Her lyrics, set to exquisite harmonies, often combine English and Hebrew. Children and those with little Jewish literacy as well as knowledgeable listeners are easily drawn into lyrics like these, based on Genesis 12, where God tells Abraham to leave his home and go to a place that God will show him ( Lech lacha is the command “to go):
Lechi lach, to a place that I will show you. Lech lecha, to a place you do not know. Lechi lach, on your journey I will bless you And you shall be a blessing, lechi lach.
At most of her concerts people start humming along about six bars into a song even if they’ve never heard it before.
Word of her talent soon made its way through the Reform movement. For the next two decades she wrote music for Hanukkah, Purim, and Jewish rites of passage. She worked as a cantor at synagogues in Houston, Chicago, New Jersey, Palm Springs, San Diego, and Los Angeles and directed music programs at the University of Judaism, the University of California at Santa Cruz, Brandeis University, and the Brandeis-Bardin Institute in Brandeis, California.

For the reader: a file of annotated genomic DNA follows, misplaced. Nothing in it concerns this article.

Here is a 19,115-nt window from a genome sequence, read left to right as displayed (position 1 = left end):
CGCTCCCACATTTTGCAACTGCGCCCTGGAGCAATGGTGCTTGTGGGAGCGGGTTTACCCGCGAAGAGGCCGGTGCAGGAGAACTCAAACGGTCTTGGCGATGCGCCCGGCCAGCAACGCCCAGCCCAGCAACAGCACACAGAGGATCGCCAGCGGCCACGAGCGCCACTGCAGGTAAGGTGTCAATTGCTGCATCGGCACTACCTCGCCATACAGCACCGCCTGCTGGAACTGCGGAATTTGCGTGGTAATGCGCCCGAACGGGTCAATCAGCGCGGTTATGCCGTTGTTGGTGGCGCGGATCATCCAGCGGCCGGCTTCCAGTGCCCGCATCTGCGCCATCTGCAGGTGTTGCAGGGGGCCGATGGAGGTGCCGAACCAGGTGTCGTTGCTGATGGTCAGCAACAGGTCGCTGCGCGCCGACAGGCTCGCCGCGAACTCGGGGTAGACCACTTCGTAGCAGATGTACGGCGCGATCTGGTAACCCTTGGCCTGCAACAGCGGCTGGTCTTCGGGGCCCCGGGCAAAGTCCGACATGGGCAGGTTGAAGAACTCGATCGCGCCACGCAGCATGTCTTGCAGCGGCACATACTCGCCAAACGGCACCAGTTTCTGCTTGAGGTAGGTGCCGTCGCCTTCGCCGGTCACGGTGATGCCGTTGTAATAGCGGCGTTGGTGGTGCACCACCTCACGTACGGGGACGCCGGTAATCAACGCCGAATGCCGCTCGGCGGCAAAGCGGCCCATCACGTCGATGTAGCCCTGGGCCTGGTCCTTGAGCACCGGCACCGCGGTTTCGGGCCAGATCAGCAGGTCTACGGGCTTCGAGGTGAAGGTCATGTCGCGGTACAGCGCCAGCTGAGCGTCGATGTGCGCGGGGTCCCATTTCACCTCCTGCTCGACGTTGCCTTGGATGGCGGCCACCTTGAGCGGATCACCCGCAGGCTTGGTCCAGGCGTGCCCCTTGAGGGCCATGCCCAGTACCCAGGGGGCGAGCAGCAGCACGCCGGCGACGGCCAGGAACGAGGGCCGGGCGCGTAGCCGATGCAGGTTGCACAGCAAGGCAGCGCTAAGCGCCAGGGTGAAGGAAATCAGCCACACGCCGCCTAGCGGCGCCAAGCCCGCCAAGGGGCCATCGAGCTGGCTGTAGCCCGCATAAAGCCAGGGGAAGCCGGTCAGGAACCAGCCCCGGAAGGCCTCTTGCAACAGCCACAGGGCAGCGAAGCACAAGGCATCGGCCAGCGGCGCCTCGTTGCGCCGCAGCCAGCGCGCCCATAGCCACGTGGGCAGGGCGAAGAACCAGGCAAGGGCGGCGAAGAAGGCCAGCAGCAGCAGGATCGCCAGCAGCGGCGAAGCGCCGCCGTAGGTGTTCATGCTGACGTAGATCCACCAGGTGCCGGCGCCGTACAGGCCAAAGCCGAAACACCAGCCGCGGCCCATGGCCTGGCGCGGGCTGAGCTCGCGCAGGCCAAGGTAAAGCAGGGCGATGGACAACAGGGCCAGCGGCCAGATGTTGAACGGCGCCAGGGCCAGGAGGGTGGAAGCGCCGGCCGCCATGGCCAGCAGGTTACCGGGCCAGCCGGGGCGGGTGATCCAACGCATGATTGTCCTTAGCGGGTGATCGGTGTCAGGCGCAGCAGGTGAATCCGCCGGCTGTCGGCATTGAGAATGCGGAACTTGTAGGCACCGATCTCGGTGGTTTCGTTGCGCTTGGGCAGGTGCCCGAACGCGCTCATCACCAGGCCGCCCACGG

Her recent appearances before the Council of Jewish Federations in Boston and at the UJA National Young Leadership Conference in Washington, D.C., marked watershed moments — but perhaps more for the Jewish organizational world than for Freidman. One of the four “tracks” at the G.A. this year, and the only one to be over-subscribed, with more than 1,000 Jewish professionals clamoring to get in, focused heavily on spirituality. And about one-third of the workshops and sessions a the UJA Young Leadership conference, which brought together some 3,000 men and women, were concerned with spirituality in some way, said conference co-chair Lynn Sachse Schrayer. “No one does it like Debbie. Her music and her message, which is a mixture of spirituality, intelligence, sensitivity, and neshama [soul], are thought-provoking but not threatening. Debbie was way ahead of all of us with this.”